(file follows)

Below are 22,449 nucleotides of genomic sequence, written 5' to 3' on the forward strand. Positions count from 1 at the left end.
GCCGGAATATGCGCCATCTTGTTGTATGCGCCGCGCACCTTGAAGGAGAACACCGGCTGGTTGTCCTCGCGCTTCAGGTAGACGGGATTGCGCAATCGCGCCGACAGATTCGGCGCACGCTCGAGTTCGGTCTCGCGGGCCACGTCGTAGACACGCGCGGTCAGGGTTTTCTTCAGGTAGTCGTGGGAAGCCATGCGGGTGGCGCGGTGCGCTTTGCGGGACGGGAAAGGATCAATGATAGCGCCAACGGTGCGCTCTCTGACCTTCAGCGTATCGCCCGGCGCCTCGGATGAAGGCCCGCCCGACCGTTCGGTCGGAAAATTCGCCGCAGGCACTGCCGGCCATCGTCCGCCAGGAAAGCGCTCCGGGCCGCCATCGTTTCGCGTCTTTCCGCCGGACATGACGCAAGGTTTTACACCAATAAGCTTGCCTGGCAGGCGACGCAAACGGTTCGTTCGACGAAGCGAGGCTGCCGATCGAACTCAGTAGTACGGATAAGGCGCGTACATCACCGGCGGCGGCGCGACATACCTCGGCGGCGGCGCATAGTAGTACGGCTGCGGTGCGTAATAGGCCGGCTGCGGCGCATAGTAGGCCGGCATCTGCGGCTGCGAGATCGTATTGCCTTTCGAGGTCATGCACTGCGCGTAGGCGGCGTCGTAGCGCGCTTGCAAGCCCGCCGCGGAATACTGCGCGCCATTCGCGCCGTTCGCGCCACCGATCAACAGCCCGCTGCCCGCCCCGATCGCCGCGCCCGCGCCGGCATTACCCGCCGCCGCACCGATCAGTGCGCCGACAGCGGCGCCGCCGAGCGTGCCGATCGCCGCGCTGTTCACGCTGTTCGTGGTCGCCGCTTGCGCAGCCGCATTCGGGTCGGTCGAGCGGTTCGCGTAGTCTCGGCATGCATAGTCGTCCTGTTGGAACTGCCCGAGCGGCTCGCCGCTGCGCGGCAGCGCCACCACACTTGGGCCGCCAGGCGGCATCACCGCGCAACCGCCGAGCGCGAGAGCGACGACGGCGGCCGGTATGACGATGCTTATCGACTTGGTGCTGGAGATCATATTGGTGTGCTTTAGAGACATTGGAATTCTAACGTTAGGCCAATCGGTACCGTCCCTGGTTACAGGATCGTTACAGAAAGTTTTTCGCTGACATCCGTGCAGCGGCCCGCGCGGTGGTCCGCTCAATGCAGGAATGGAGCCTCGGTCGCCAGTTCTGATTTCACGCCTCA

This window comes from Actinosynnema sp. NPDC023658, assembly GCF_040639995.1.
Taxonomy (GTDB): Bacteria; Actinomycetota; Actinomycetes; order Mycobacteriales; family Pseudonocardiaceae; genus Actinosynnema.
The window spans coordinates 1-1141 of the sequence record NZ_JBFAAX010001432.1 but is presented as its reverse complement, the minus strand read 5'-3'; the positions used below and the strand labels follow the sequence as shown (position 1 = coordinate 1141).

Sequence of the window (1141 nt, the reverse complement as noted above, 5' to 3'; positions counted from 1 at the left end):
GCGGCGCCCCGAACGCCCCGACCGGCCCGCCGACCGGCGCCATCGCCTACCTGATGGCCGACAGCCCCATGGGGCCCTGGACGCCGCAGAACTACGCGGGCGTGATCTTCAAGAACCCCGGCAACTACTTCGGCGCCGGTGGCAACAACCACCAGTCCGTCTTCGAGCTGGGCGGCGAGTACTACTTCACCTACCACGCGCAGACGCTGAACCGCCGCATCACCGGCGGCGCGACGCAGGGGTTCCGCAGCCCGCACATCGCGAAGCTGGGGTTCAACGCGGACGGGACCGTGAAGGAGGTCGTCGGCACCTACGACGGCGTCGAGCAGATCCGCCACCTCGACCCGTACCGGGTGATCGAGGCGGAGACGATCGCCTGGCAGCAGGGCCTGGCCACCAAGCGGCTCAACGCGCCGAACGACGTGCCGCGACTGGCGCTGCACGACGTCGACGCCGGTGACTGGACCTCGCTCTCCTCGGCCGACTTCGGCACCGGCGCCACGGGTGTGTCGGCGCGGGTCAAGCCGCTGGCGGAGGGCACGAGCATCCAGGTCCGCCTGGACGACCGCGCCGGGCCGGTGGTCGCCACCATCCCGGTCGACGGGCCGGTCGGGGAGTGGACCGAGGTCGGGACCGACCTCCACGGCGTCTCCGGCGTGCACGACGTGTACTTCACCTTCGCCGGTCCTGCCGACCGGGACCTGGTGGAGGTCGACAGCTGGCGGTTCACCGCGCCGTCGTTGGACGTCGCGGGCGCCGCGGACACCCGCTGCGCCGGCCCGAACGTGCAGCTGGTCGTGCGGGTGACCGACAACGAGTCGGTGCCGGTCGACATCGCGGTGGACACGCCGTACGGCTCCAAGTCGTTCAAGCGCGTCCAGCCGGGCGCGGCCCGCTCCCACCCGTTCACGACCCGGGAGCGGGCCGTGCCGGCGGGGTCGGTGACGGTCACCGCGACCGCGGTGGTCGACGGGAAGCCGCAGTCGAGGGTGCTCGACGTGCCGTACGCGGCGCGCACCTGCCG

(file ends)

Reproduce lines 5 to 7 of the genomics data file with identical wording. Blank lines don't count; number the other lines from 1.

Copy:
The window spans coordinates 1-1141 of the sequence record NZ_JBFAAX010001432.1 but is presented as its reverse complement, the minus strand read 5'-3'; the positions used below and the strand labels follow the sequence as shown (position 1 = coordinate 1141).

Sequence of the window (1141 nt, the reverse complement as noted above, 5' to 3'; positions counted from 1 at the left end):
GCGGCGCCCCGAACGCCCCGACCGGCCCGCCGACCGGCGCCATCGCCTACCTGATGGCCGACAGCCCCATGGGGCCCTGGACGCCGCAGAACTACGCGGGCGTGATCTTCAAGAACCCCGGCAACTACTTCGGCGCCGGTGGCAACAACCACCAGTCCGTCTTCGAGCTGGGCGGCGAGTACTACTTCACCTACCACGCGCAGACGCTGAACCGCCGCATCACCGGCGGCGCGACGCAGGGGTTCCGCAGCCCGCACATCGCGAAGCTGGGGTTCAACGCGGACGGGACCGTGAAGGAGGTCGTCGGCACCTACGACGGCGTCGAGCAGATCCGCCACCTCGACCCGTACCGGGTGATCGAGGCGGAGACGATCGCCTGGCAGCAGGGCCTGGCCACCAAGCGGCTCAACGCGCCGAACGACGTGCCGCGACTGGCGCTGCACGACGTCGACGCCGGTGACTGGACCTCGCTCTCCTCGGCCGACTTCGGCACCGGCGCCACGGGTGTGTCGGCGCGGGTCAAGCCGCTGGCGGAGGGCACGAGCATCCAGGTCCGCCTGGACGACCGCGCCGGGCCGGTGGTCGCCACCATCCCGGTCGACGGGCCGGTCGGGGAGTGGACCGAGGTCGGGACCGACCTCCACGGCGTCTCCGGCGTGCACGACGTGTACTTCACCTTCGCCGGTCCTGCCGACCGGGACCTGGTGGAGGTCGACAGCTGGCGGTTCACCGCGCCGTCGTTGGACGTCGCGGGCGCCGCGGACACCCGCTGCGCCGGCCCGAACGTGCAGCTGGTCGTGCGGGTGACCGACAACGAGTCGGTGCCGGTCGACATCGCGGTGGACACGCCGTACGGCTCCAAGTCGTTCAAGCGCGTCCAGCCGGGCGCGGCCCGCTCCCACCCGTTCACGACCCGGGAGCGGGCCGTGCCGGCGGGGTCGGTGACGGTCACCGCGACCGCGGTGGTCGACGGGAAGCCGCAGTCGAGGGTGCTCGACGTGCCGTACGCGGCGCGCACCTGCCG